Update Your Kitchen With New Appliances
When updating the look and function of a kitchen, the appliances do as much as any other item to determine the date of the last remodel. An avocado green refrigerator or harvest gold oven announces to the world that a kitchen is likely 40 years old.
Today’s kitchens are sleek but not always shiny. With gray and black becoming the go-to colors of kitchen décor, stainless steel has become the surface of choice for ovens, refrigerators and dishwasher.
“Stainless is still the most popular for appliances,” says Dale Lehman of Stucky Brothers. “Smudgeproof stainless is especially popular because you don’t get the fingerprints that you do with the shiny surfaces. Right now vendors are also going to a new black stainless surface, also in a matte rather than shiny style.”
While dishwashers are relatively standard, with only a few subtle differences in function and design, refrigerators and ovens offer a wide variety of options though Lehman does share some of the more popular choices in the Fort Wayne area.
“For refrigerators, the most popular is the French door design, with the side-by-side doors with an armoire look and the freezer drawer at the bottom. Those tend to be a little more expensive, but they are still the most popular design.
While gas stoves and ovens are somewhat more popular than electric, Lehman says induction is quickly gaining in popularity thanks in no small part to the greater affordability.
“Induction is starting to get a lot more attention, which is understandable,” he says. “It used to be not that long ago you couldn’t find induction for less than $2000-4000. Now you can find an induction cooktop for $1200 and a range for $1500. And although you have more control with gas than with electric, with induction you can bring two quarts of water to a boil in about two minutes. And you can get both a good simmer and a good sear because induction provides more heat more quickly.”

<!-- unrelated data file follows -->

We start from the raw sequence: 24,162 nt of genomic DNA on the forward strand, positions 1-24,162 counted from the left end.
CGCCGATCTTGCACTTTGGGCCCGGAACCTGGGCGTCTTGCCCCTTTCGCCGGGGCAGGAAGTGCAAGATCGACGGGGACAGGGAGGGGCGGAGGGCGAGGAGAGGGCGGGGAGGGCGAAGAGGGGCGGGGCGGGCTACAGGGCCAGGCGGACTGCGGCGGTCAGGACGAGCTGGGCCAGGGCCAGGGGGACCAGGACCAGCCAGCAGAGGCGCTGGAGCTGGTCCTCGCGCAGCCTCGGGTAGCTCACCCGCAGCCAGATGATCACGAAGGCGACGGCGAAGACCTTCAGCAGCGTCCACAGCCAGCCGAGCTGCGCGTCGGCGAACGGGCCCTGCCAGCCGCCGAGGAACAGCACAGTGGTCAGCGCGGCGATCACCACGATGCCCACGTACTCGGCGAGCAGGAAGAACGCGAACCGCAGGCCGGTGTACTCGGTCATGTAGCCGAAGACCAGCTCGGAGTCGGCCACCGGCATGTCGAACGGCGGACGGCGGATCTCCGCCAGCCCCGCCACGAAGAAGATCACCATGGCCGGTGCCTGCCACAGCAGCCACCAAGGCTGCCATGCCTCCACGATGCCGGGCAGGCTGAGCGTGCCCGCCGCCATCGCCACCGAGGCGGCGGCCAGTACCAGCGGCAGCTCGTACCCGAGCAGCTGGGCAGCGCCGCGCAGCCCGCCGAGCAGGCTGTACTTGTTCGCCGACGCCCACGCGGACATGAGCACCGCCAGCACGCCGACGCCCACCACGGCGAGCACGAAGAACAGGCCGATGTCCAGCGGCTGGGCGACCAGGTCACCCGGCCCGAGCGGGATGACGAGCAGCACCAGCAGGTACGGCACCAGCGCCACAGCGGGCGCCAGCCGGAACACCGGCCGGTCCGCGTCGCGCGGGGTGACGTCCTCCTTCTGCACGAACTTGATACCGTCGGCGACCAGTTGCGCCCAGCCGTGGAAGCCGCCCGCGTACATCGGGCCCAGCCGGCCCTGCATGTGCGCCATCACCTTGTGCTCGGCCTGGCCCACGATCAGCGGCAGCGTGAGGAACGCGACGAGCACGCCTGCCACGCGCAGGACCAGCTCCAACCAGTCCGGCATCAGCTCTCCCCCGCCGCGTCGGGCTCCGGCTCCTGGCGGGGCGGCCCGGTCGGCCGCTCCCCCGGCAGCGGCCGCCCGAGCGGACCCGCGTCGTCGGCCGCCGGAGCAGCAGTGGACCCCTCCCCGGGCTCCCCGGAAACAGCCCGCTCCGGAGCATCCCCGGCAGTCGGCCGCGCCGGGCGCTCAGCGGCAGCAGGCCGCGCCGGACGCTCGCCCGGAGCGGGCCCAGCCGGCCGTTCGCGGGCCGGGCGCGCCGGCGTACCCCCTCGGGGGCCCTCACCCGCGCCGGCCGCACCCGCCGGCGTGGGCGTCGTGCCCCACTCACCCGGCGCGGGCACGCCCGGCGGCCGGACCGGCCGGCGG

Aside from those choices comes the implementation which can vary widely. While the traditional oven with stovetop is still common, increasingly people are moving to what Lehman calls “the magic triangle” wherein the stovetop in on a countertop while the oven is set into the wall, saving the chef from constant bending. With the microwave completing the triangle, the arrangement is very user-friendly.
For those who still prefer the more traditional oven/stove combination, there are also some space-saving and aesthetic options for boosting a kitchen’s appeal. The Sharp microwave drawer, while still more expensive than a standard microwave, moves the appliance off of cupboard and countertop surfaces. And Lehman says that the standard metal hood over the stove is being replaced by something more attractive.
“A lot of people are going with wood hood inserts and doing an archway over the stove. Or they’re going with what I call a chimney-style hood which is replacing the cheap $100 traditional hood.”